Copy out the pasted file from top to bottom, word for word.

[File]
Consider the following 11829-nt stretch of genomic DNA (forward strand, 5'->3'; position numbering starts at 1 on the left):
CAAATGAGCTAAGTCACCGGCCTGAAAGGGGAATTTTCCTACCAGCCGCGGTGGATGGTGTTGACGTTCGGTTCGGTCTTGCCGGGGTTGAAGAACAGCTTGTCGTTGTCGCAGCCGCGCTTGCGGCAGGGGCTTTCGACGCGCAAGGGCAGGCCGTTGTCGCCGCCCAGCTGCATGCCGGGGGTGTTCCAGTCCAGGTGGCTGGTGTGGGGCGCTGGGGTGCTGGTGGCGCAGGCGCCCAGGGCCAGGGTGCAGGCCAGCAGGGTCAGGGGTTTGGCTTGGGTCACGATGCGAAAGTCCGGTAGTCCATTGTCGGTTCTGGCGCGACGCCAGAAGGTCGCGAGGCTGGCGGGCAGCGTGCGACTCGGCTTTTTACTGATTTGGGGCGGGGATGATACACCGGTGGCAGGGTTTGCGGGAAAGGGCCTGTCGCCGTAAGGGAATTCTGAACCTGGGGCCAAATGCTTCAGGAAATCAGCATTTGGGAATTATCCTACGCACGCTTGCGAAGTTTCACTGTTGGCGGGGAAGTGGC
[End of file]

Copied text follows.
Consider the following 11829-nt stretch of genomic DNA (forward strand, 5'->3'; position numbering starts at 1 on the left):
CAAATGAGCTAAGTCACCGGCCTGAAAGGGGAATTTTCCTACCAGCCGCGGTGGATGGTGTTGACGTTCGGTTCGGTCTTGCCGGGGTTGAAGAACAGCTTGTCGTTGTCGCAGCCGCGCTTGCGGCAGGGGCTTTCGACGCGCAAGGGCAGGCCGTTGTCGCCGCCCAGCTGCATGCCGGGGGTGTTCCAGTCCAGGTGGCTGGTGTGGGGCGCTGGGGTGCTGGTGGCGCAGGCGCCCAGGGCCAGGGTGCAGGCCAGCAGGGTCAGGGGTTTGGCTTGGGTCACGATGCGAAAGTCCGGTAGTCCATTGTCGGTTCTGGCGCGACGCCAGAAGGTCGCGAGGCTGGCGGGCAGCGTGCGACTCGGCTTTTTACTGATTTGGGGCGGGGATGATACACCGGTGGCAGGGTTTGCGGGAAAGGGCCTGTCGCCGTAAGGGAATTCTGAACCTGGGGCCAAATGCTTCAGGAAATCAGCATTTGGGAATTATCCTACGCACGCTTGCGAAGTTTCACTGTTGGCGGGGAAGTGGC